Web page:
About 1750, my husband’s Welsh and British ancestors started arriving in the new world and the branches that took root there flourished to impact all areas of American life. Next to Ancestry, I find this site valuable for actual military files and numerous other archived documents. All requests, however, must be done by snail mail, in which case I try to avoid this site a lot. I’m definitely an instant gratification kind of person. Hopefully one day they’ll set up online access, even if it is paid. I’d certainly subscribe to this one.
I have found some of the more interesting documents on this site, including numerous scans of original wills from the 16th to the 19th century. There is something about the old English script that I find very beautiful and it’s a suitable challenge for my puzzle oriented mind to transcribe them. There is a per unit price to download documents, but the price is very reasonable and I have no problem paying it, considering the high quality of the document scans.
No one individual GenWeb site in this network is used all that much in my research, but if you consider all research found on any of the GenWeb sites, it definitely warrants a top ten position. I have listed the main World GenWeb site, which links through to the full network of other sites from other locations. By using the links, it is possible to drill down from the global and country levels to county and indeed township sites in some cases.
Emma Marie Louise Cécile Lajeunesse (Dame Emma Albini) at five years of age in about 1852.
She was also a harpist, pianist and teacher. Her birth date is commonly believed to be November 1, 1847 , although some believe she was born in 1848 or 1850. Emma was my fifth cousin, twice removed, as she was the fourth great granddaughter of my 7th great grandfather, Jean Jacques Labelle (1682-1748) of Île Jésus (Laval), Québec, Canada.
Emma was the first Canadian singer to become internationally known and sought after. She performed operas composed by Bellini, Mozart, Rossini, Donizetti and later, Wagner. Her audiences included such luminaries as Queen Victoria, Csar Alexander II, and Kaiser Wilhelm I.
Dame Emma Albini on her tours of Europe and North America, where she sang for Queen Victoria, Kaiser Wilhelm I and Csar Nicholas.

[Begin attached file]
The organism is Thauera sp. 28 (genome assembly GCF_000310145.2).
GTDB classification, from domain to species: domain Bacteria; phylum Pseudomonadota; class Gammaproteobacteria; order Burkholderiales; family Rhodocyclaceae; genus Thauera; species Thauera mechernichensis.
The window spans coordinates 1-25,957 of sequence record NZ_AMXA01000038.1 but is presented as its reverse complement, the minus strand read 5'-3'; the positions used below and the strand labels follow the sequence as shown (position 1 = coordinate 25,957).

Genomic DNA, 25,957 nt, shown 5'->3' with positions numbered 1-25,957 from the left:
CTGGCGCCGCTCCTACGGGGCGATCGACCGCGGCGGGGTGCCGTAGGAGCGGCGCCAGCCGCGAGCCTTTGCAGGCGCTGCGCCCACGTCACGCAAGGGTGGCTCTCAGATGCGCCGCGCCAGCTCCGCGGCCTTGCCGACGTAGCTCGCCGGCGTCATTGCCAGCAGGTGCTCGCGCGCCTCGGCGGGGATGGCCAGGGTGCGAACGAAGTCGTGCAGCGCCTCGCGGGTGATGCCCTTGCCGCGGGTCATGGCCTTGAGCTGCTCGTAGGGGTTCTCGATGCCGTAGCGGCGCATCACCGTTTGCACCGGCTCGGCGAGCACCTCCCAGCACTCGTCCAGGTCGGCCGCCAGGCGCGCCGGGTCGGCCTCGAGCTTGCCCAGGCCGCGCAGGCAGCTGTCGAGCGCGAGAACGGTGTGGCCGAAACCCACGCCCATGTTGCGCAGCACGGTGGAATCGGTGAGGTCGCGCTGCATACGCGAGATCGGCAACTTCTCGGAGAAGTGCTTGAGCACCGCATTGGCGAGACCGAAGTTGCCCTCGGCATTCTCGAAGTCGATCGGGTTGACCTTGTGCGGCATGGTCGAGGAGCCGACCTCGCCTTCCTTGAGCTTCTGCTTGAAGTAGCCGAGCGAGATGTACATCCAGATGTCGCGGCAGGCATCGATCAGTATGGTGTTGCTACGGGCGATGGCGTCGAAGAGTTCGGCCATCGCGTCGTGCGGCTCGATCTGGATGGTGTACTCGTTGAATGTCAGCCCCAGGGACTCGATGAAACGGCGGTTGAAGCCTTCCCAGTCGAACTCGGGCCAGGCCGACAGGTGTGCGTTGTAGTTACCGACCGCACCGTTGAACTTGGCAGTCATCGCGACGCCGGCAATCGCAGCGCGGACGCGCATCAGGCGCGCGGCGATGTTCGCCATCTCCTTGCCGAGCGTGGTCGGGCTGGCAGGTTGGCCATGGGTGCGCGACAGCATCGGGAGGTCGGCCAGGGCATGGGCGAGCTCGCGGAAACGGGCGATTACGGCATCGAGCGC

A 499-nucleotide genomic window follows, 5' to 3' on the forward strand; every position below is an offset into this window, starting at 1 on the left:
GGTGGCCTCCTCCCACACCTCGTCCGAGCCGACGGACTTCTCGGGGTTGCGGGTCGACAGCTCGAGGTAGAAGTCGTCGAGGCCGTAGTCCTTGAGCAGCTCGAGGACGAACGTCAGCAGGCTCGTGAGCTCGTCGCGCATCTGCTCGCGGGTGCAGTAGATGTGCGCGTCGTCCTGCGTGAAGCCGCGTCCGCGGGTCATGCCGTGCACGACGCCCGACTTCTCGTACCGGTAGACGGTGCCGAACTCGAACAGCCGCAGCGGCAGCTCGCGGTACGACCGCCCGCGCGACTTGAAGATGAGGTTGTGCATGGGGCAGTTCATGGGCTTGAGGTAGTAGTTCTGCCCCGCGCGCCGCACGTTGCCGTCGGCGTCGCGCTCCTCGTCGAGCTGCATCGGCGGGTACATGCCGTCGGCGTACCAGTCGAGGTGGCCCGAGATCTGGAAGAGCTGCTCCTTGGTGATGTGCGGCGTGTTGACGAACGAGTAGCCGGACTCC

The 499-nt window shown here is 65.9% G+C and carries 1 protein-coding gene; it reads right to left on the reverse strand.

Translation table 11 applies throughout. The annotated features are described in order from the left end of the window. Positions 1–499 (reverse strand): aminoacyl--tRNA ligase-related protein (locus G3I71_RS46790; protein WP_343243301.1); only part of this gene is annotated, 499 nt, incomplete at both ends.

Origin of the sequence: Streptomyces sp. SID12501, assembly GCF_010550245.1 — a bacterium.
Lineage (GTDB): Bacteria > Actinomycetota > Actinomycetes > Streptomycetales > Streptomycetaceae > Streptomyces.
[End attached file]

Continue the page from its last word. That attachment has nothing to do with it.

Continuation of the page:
Emma Lajeunesse’s parents, both musicians, recognized their daughter’s wonderful talent very early. Although she studied first with her mother, her father took over her training when she turned five. He was a great musician in his own right and was skilled with the harp, violin, organ and piano. Her practice schedule was very busy and strict, in which she dedicated up to four hours a day. In 1856, shortly after his wife died, Joseph Lajeunesse was hired to teach music at the Religious of the Sacred Heart Convent in Sault-au-Récollet (Montréal), where Emma and her sister Cornélia (nickname Nellie) were boarders.
Autograph of Queen Victoria and other royals from Dame Emma Albani’s autograph book.
Emma attended from 1858 to 1865, and her talent was evident to the convent’s nuns, who were forced to bar her from the convent’s musical competitions so other children had a chance of winning.
At eight years old, Emma performed her first concert on September 15, 1856 at the Mechanics’ Institute in Montreal. The critics were amazed, and recognized her as a prodigy. She also sang in Chambly, Saint-Jean (Saint-Jean-sur-Richelieu), L’Assomption, Sorel, Industrie (Joliette), and Terrebonne, all in Québec.
Dame Dame Emma Albani in costume for her role as Amina.
Unable to finance a musical education in Quebec, where singing and acting were considered unsavory careers for a woman, Joseph Lajeunesse attempted to raise sufficient money to send her to study in Paris.
In 1865, Emma’s family moved to Albany, New York, stopping at several towns, including Saratoga Springs and Johnstown, where Emma and her sister performed. She became a popular singer in New York, and managed to save enough money for her studies.
Dame Emma Albani in costume for Violetta.
In Albany, Emma was hired as soloist for the parish church of St Joseph, where she worked three years singing, playing the organ, and directing the choir. She also worked at composing scores, as well as musical pieces for harp, solo piano and two pianos.
With her father’s savings and financial assistance from well-wishers and parishioners, Emma was able to go to Paris to study at the ‘Paris Conservatoire’ with Gilbert-Louis Duprez, the famous French tenor. Not long after her lessons with him began, Duprez was heard to say about Emma, “She has a beautiful voice and ardor. She is of the kind of wood from which fine flutes are made.”
At the suggestion of her elocution instructor, Signor Delorenzi, she changed her name to the simpler Emma Albani, which sounded more European and happened to be a very old Italian family name. The closeness in sound of her new surname and ‘Albany’ in New York pleased her, as she had been treated so well there.